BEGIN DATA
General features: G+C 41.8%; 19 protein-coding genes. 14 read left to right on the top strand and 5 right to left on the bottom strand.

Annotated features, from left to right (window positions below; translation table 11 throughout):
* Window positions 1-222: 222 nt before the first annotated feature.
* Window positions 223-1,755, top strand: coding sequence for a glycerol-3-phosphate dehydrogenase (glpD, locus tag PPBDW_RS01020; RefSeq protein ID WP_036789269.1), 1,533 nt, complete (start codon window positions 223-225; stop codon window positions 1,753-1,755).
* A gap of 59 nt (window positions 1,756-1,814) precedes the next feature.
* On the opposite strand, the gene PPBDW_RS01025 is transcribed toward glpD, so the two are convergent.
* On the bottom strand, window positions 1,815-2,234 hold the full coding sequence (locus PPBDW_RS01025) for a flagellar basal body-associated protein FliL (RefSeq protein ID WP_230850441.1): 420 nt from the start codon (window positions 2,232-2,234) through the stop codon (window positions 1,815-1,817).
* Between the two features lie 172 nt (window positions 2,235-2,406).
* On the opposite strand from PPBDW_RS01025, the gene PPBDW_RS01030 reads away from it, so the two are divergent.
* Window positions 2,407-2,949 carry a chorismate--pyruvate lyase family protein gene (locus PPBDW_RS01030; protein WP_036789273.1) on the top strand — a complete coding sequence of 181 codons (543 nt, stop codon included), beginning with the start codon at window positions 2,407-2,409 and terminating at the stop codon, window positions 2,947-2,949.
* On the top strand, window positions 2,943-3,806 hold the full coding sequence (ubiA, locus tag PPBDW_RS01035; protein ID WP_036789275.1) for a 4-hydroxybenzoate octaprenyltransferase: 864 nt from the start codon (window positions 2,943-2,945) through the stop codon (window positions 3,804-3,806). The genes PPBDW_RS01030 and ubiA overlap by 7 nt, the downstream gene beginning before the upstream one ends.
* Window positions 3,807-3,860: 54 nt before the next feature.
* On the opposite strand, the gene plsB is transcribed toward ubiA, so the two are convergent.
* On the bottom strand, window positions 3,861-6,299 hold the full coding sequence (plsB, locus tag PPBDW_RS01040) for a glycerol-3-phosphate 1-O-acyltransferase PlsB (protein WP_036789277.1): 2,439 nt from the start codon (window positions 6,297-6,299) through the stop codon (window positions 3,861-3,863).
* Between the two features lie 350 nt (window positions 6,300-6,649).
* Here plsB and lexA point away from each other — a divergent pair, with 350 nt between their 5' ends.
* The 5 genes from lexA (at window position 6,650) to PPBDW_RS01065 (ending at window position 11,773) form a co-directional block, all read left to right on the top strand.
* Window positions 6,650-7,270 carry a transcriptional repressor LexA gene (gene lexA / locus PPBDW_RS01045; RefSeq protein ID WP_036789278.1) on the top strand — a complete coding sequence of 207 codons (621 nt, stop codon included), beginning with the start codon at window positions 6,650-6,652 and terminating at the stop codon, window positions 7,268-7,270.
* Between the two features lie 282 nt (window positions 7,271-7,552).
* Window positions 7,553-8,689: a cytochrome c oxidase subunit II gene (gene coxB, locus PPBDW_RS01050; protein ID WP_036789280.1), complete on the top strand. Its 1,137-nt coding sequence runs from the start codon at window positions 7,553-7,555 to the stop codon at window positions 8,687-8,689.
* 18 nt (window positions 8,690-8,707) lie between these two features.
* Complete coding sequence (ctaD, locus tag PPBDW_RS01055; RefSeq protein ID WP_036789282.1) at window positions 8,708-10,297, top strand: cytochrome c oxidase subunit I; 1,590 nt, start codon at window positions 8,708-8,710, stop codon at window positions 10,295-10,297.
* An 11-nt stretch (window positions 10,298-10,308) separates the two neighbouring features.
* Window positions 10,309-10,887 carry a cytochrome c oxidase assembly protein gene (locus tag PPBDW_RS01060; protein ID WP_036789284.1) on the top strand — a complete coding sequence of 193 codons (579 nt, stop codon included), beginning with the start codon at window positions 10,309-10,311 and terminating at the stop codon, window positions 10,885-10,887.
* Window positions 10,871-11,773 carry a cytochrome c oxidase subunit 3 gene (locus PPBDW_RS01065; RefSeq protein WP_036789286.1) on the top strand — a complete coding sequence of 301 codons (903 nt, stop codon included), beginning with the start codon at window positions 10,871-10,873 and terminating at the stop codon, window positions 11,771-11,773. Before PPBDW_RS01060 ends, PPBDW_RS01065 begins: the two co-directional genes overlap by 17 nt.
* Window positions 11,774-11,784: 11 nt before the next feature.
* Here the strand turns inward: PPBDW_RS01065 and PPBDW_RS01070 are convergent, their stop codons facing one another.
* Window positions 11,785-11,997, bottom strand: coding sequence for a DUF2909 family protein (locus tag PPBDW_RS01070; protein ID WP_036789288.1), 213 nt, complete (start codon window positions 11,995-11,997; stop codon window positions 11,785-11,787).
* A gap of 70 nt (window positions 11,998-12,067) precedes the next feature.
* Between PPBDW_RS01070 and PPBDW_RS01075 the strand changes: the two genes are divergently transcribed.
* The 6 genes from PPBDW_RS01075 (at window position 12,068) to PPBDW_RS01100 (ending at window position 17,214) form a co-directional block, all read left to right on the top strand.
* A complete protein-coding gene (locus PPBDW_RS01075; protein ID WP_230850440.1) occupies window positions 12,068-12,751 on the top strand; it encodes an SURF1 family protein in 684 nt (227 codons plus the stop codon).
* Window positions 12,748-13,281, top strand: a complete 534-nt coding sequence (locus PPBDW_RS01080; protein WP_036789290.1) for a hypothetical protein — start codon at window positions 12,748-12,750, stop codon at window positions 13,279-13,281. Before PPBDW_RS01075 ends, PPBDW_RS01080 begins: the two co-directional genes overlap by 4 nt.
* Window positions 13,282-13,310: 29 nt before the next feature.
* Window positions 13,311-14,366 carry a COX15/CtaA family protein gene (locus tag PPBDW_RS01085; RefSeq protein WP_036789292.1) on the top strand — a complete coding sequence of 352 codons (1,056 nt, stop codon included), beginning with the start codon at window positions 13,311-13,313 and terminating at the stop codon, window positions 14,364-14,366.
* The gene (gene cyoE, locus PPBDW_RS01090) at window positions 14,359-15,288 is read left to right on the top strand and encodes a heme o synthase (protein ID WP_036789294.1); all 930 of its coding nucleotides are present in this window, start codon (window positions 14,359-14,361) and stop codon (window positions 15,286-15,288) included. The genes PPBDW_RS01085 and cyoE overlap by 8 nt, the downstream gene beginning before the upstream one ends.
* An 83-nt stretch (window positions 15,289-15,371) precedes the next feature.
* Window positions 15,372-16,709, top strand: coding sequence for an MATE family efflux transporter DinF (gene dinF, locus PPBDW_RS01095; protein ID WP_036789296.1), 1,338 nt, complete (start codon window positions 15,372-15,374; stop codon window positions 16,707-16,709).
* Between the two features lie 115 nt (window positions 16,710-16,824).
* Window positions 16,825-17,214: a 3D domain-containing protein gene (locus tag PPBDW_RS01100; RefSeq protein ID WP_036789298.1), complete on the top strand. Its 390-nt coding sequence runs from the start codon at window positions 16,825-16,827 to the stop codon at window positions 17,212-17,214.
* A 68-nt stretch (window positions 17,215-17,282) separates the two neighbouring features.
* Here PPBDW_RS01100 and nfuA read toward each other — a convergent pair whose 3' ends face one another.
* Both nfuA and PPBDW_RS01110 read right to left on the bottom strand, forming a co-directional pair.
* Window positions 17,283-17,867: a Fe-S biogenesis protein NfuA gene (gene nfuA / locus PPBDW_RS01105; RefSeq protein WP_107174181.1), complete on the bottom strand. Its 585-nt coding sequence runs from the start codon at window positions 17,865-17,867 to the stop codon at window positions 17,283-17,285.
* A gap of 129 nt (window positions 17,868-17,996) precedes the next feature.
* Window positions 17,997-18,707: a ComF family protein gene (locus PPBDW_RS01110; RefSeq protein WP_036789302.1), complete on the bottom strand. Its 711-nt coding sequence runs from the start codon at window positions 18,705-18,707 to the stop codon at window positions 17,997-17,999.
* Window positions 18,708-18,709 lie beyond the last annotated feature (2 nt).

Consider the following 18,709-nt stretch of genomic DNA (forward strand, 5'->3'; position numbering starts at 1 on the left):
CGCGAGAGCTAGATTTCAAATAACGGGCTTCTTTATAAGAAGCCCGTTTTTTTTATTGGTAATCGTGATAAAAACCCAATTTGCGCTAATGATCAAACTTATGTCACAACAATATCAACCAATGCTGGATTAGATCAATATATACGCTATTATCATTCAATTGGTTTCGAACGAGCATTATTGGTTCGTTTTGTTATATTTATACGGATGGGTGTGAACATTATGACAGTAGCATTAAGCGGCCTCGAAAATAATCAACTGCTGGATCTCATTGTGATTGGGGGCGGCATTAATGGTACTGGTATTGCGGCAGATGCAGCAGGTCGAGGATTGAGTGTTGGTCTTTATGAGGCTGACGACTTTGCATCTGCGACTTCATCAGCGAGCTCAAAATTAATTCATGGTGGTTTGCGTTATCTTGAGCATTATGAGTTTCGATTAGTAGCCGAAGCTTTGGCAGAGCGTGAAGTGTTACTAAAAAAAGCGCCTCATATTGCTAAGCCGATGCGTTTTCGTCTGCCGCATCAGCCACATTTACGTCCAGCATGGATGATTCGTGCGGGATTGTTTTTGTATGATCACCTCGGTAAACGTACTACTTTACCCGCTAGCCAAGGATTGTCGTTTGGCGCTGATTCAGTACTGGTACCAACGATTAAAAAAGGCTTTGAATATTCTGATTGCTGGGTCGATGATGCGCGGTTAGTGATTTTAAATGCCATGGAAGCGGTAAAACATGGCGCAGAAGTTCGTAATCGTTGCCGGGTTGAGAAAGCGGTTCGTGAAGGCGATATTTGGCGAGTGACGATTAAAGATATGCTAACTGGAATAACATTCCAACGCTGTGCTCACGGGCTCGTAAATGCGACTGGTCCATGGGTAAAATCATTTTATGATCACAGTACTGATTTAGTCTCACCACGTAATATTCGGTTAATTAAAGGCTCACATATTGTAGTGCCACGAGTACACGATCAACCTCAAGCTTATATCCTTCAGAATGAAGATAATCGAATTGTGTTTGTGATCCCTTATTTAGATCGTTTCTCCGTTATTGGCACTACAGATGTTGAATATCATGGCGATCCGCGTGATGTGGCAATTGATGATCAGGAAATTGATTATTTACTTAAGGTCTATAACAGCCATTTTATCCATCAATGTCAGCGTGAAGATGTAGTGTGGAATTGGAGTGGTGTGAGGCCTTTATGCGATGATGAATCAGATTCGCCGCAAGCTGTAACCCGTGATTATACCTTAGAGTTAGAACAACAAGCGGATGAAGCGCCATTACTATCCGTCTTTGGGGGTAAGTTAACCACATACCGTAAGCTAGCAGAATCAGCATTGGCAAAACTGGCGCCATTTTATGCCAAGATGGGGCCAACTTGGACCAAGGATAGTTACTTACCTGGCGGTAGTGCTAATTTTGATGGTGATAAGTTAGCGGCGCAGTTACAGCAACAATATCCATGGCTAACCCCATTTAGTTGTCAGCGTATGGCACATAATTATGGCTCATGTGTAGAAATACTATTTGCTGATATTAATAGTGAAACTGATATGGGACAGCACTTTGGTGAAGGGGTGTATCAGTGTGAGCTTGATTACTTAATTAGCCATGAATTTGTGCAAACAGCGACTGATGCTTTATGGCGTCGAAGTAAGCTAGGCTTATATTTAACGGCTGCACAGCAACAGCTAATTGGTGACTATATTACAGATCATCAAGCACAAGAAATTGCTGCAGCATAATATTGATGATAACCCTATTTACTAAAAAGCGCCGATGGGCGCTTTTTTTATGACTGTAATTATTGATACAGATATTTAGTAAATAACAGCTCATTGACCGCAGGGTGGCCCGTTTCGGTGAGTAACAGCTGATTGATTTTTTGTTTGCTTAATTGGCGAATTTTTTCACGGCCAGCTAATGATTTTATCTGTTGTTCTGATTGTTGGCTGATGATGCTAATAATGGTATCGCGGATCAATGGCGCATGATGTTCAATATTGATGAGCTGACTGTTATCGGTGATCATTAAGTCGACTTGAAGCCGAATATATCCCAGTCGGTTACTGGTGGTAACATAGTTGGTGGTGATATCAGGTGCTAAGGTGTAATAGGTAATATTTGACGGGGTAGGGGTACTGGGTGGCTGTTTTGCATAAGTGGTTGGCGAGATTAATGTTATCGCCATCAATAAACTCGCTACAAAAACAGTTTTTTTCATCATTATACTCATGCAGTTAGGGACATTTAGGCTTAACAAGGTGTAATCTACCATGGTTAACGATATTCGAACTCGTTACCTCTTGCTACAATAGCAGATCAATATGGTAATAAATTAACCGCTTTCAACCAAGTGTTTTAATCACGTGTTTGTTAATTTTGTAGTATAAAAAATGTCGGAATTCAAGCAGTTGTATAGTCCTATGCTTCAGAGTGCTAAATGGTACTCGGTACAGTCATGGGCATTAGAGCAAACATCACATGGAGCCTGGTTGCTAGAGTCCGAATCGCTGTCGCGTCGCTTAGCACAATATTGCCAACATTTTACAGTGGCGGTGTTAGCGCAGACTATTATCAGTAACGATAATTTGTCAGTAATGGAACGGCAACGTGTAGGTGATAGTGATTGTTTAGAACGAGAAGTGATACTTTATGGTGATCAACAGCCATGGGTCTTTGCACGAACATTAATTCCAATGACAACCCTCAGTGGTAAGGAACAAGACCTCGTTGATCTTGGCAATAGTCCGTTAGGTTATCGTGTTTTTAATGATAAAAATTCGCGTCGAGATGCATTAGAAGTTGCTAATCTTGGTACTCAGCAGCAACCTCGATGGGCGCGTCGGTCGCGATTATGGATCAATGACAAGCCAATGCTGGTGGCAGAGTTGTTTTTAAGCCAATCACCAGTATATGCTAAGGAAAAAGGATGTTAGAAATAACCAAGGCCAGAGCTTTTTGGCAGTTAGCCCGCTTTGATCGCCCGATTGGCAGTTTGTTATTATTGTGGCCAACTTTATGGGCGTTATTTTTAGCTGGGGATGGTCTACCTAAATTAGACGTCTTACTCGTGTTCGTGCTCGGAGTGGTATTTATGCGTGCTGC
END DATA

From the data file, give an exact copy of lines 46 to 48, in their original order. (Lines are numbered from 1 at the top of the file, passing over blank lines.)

* Window positions 17,997-18,707: a ComF family protein gene (locus PPBDW_RS01110; RefSeq protein WP_036789302.1), complete on the bottom strand. Its 711-nt coding sequence runs from the start codon at window positions 18,705-18,707 to the stop codon at window positions 17,997-17,999.
* Window positions 18,708-18,709 lie beyond the last annotated feature (2 nt).

Consider the following 18,709-nt stretch of genomic DNA (forward strand, 5'->3'; position numbering starts at 1 on the left):